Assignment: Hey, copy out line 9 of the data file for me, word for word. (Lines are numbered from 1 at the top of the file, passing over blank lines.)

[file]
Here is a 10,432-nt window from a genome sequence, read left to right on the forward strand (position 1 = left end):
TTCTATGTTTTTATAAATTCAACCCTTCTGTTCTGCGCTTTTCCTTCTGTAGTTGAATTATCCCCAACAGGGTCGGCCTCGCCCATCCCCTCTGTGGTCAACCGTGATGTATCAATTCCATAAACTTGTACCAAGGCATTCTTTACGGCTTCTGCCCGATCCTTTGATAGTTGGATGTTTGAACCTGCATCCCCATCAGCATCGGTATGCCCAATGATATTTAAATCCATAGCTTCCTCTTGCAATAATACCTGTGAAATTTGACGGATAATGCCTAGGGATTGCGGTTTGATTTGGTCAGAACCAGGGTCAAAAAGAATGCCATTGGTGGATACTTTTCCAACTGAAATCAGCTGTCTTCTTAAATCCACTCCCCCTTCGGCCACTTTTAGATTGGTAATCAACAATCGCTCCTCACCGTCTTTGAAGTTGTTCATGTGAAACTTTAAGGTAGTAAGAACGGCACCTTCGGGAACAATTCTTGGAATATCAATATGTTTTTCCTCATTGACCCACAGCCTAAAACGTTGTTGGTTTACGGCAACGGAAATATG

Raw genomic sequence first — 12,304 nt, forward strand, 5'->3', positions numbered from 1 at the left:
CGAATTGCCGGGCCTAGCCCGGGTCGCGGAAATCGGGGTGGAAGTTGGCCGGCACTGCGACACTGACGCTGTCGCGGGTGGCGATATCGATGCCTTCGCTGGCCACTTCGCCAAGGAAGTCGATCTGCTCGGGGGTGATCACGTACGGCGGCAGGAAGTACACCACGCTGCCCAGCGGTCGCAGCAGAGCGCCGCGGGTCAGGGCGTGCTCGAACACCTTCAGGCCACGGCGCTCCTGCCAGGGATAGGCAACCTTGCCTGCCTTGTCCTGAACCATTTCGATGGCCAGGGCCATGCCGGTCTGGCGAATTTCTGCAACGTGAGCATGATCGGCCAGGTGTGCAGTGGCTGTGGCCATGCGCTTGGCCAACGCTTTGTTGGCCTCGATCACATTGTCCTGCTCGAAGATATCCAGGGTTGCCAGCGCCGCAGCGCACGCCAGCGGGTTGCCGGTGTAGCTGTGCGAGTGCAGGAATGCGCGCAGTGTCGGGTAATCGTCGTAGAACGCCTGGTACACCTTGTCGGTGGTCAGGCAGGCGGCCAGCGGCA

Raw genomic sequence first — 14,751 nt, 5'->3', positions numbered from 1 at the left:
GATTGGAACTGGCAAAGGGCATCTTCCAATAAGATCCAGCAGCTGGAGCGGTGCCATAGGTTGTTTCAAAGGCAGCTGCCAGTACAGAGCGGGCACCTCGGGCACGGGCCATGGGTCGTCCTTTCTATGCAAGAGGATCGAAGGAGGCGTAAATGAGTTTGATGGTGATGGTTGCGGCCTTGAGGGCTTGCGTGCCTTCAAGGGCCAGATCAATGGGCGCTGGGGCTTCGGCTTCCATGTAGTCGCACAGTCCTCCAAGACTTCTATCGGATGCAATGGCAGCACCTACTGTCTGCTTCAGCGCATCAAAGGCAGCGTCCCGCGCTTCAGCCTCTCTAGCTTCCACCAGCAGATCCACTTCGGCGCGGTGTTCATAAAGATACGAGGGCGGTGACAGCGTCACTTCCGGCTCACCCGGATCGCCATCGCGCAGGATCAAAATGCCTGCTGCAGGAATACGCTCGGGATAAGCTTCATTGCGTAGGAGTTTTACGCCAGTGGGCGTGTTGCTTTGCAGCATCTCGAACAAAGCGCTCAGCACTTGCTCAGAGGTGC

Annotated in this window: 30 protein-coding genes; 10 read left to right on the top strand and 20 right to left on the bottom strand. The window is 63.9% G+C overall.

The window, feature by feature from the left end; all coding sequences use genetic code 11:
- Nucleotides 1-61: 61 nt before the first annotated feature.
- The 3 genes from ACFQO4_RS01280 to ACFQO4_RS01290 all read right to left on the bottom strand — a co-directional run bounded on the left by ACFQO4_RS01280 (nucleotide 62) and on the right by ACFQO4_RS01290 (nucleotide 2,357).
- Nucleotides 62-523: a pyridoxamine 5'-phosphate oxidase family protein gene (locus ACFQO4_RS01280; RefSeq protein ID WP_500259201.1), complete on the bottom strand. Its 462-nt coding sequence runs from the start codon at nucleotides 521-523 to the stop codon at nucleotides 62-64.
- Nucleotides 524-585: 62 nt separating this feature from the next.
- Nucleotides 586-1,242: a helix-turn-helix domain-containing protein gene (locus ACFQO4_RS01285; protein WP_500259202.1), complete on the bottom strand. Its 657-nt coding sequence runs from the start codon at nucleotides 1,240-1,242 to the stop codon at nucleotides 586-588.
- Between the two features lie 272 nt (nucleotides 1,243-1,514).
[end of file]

- Nucleotides 1-61: 61 nt before the first annotated feature.